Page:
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Dillon Hillier, left, standing a Kurdish peshmerga fighter after the attack of Tal Al-Ward, Nov. 26, 2014. Dillon Hillier, 26, a former Canadian solider who has gone to Iraq to help the Kurds fight ISIS. Photo courtesy Hiller family.

It's not every day that Defence Minister Jason Kenney and Hezbollah find themselves on the same side of an argument. And yet here we are.

The atrocities perpetrated by the expansionist Islamic State are drawing widespread condemnation from a bewildering array of quarters, not least from other Muslim hardliners. Not even the unapologetic Shiite extremists of Hezbollah can abide the medieval brand of sharia espoused by the Sunni ISIS. That may have something to do with the fact that ISIS militants consider the world's 200 million Shiites to be apostates to be slaughtered.

The group's apparent incursion into Libya is a worrying development for the international coalition that is trying to suppress ISIS in Iraq and Syria. It should also prompt a re-evaluation as to the best way for those countries, which include Canada, to proceed against a unique foe.

An exhaustive analysis of the Islamic State's guiding theology in The Atlantic magazine depicts a literalist religious ethos centred on an upcoming apocalypse – the magazine presents it as an Islamist version of David Koresh's Branch Davidians. Or, in Mr. Kenney's formulation, "a vicious death cult."

Because of ISIS's pretensions to constituting a modern-day caliphate – a term with far-reaching resonance in the Muslim world – it's reasonable to expect that ISIS will continue to win over the fealty of many lesser terrorist groups throughout the Middle East.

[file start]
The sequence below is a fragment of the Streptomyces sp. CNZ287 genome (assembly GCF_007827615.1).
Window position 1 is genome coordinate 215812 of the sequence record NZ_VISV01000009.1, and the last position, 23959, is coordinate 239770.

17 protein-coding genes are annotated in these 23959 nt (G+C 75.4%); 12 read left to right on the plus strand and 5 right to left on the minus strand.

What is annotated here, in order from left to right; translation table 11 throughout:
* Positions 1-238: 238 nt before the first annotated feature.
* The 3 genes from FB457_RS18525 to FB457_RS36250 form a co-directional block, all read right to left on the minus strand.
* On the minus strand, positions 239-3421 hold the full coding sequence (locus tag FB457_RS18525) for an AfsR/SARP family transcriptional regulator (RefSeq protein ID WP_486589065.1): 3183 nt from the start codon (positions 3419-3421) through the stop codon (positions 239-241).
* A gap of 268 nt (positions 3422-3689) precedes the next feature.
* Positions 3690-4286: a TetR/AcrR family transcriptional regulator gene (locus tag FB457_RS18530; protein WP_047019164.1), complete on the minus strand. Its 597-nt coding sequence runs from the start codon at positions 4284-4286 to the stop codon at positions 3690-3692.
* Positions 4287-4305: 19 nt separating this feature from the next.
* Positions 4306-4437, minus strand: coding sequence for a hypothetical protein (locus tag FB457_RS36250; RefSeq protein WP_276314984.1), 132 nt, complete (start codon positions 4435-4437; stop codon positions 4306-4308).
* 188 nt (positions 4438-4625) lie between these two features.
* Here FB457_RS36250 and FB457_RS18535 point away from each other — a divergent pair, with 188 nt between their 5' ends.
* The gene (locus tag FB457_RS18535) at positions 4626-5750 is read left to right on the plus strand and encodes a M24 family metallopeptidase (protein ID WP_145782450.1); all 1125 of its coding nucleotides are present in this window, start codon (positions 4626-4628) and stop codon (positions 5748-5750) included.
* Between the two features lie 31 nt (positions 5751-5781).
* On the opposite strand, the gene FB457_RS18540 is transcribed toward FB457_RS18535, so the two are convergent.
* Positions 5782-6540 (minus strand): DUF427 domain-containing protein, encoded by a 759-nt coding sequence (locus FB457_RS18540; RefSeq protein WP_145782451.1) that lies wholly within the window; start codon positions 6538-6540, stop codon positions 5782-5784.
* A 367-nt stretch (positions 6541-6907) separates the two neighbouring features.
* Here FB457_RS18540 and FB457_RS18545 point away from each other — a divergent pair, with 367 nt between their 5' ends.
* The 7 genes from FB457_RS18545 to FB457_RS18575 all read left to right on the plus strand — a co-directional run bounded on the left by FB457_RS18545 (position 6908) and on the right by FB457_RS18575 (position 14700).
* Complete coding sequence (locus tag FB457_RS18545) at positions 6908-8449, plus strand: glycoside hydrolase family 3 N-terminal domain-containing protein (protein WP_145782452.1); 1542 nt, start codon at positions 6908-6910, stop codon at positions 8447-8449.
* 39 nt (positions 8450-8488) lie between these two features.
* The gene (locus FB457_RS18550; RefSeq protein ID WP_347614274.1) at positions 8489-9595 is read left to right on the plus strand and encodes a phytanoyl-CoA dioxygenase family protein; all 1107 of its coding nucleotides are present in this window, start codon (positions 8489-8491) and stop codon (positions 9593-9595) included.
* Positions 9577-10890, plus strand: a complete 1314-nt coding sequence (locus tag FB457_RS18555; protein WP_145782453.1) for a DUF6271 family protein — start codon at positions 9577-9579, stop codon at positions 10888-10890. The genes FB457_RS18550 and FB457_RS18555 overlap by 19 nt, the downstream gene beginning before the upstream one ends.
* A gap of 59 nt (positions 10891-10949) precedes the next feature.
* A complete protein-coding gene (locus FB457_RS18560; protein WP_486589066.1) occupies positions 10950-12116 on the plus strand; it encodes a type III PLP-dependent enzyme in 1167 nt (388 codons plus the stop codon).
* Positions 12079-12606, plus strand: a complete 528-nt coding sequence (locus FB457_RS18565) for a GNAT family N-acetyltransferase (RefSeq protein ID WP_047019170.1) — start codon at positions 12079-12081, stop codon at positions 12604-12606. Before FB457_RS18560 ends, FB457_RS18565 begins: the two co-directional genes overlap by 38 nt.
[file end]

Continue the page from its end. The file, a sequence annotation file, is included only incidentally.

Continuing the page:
That Egyptian warplanes bombed ISIS affiliates in Libya in retaliation to the mass beheading of Coptic Christians this weekend – they had left Egypt, a majority Sunni country, in search of work – is inauspicious, to say the least.

Western armies and their regional allies face a distinctive, multifarious threat from ISIS, one that requires serious thought and debate to address. Some of that discussion should be taking place in Canada. So far, however, there has been little in the way of serious public debate.

The Conservative government's fudging of the financials concerning this country's involvement in suppressing ISIS in Iraq is unbecoming a government that has placed the security agenda at the centre of its brand – Mr. Kenney has suggested that the so-called incremental costs have run to $122-million so far, but the Parliamentary Budget Office says the figure may be as high as $166-million. No one really knows.

For weeks, Prime Minister Stephen Harper has repeated that international jihadists have "declared war" on this country, among others. The remark has taken on a partisan ring. It would be a welcome change for Ottawa to approach its response with the solemnity and seriousness it deserves.